Talk about a battleground state …
Mon., Jan. 17, 2005
FOXBORO, Mass. – The Patriots are getting another shot at the Pittsburgh Steelers, and this time New England will have Corey Dillon in the backfield.
The Patriots and Steelers will play for the AFC title Sunday, a rematch of the conference championship game that New England won en route to its first Super Bowl victory in 2002. The teams also played on Halloween this season, when Pittsburgh won 34-20 to end the Patriots’ record 21-game winning streak.
In the NFC, the Philadelphia Eagles go to the NFC title game for the fourth consecutive year. After losing their first three tries, two at home, they hope they can beat Michael Vick and the Atlanta Falcons to advance to their first Super Bowl since 1981.
“We know what’s at stake, we’re a better team now,” Eagles linebacker Jeremiah Trotter said. “This is our year.”
Philadelphia advanced by beating the self-destructing Minnesota Vikings 27-14 on Sunday, and Atlanta defeated the St. Louis Rams 47-17 on Saturday. The Steelers got past the New York Jets 20-17 in overtime on Saturday.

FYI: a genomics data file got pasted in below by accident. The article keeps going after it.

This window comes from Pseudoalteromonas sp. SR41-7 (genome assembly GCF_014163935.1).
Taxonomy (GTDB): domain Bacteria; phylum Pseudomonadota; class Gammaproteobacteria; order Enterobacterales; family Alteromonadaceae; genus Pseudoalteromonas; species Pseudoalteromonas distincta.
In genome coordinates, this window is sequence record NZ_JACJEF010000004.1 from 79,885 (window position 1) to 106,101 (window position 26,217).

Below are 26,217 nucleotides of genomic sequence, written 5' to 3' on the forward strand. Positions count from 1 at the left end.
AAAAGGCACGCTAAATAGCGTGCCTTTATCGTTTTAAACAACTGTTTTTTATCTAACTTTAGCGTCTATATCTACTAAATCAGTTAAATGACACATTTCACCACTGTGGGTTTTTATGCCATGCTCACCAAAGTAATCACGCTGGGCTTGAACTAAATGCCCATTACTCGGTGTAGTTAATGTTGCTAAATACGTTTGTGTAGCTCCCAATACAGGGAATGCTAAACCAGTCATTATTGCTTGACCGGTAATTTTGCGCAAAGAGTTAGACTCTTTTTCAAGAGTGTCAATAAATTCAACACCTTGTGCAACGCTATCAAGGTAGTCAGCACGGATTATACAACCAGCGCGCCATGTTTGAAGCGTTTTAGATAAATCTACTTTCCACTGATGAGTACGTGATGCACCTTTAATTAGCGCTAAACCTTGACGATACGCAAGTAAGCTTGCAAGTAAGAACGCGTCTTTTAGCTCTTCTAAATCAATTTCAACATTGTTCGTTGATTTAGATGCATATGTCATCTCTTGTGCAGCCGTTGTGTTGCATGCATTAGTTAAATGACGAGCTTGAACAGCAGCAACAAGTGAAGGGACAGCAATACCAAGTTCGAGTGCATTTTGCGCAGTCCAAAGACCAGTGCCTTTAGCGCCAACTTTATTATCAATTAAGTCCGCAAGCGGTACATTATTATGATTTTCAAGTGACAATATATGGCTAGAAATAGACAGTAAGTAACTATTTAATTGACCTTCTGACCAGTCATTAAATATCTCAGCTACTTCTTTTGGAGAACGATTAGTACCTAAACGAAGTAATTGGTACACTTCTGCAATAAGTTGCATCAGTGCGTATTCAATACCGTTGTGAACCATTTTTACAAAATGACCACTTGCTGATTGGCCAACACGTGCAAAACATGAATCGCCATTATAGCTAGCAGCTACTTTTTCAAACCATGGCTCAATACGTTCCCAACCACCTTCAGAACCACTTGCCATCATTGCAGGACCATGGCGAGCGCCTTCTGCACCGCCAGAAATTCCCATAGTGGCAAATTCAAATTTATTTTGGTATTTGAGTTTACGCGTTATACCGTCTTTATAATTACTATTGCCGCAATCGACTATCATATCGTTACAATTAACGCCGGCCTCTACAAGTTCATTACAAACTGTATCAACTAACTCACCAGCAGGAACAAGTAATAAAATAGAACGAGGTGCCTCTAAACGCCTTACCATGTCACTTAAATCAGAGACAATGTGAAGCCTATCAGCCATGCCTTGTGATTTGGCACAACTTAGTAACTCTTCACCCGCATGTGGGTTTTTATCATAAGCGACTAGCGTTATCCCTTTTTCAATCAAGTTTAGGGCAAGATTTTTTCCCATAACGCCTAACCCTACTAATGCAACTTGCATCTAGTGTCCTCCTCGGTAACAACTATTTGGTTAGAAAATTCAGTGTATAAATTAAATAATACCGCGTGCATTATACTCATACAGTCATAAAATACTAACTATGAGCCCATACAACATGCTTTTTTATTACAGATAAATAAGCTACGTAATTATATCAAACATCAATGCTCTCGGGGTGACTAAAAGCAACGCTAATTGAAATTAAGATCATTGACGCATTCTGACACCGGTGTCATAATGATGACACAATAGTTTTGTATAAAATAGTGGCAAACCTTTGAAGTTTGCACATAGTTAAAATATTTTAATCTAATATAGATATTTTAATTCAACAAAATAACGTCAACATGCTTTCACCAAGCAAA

When the Patriots beat Pittsburgh in 2002, Drew Bledsoe came off the bench for an injured Tom Brady to throw a second-quarter touchdown pass. New England also scored a touchdown on defense and another on special teams.
Pittsburgh waited until this season for revenge. Facing a New England team that hadn’t lost since Week 4 of the previous season, rookie Ben Roethlisberger led the Steelers to victory on Oct. 31.
Dillon missed that game because of a thigh injury. But now he’s healthy and running well, as evidenced by his 144 yards on 23 carries in Sunday’s 20-3 win over the Indianapolis Colts.
“This is the playoffs,” Dillon said. “Whatever happened in the regular season is left in the regular season.”
The Falcons also have payback on their minds. The Eagles ended Atlanta’s season in the playoffs two years ago with a 20-6 victory.
“Everyone will know if you win, you go to the Super Bowl,” Atlanta coach Jim Mora said. “If you lose, you’re forgotten.”
Atlanta has only reached the NFC title game once in its 39-year history, upsetting Minnesota in overtime to reach the 1999 Super Bowl. Only two players – linebacker Keith Brooking and defensive end Travis Hall – remain from that team.
“This is a totally different team than was here, with a different feel and a different look,” Brooking said. “But it is similar in the sense that we are making plays when we need to.”
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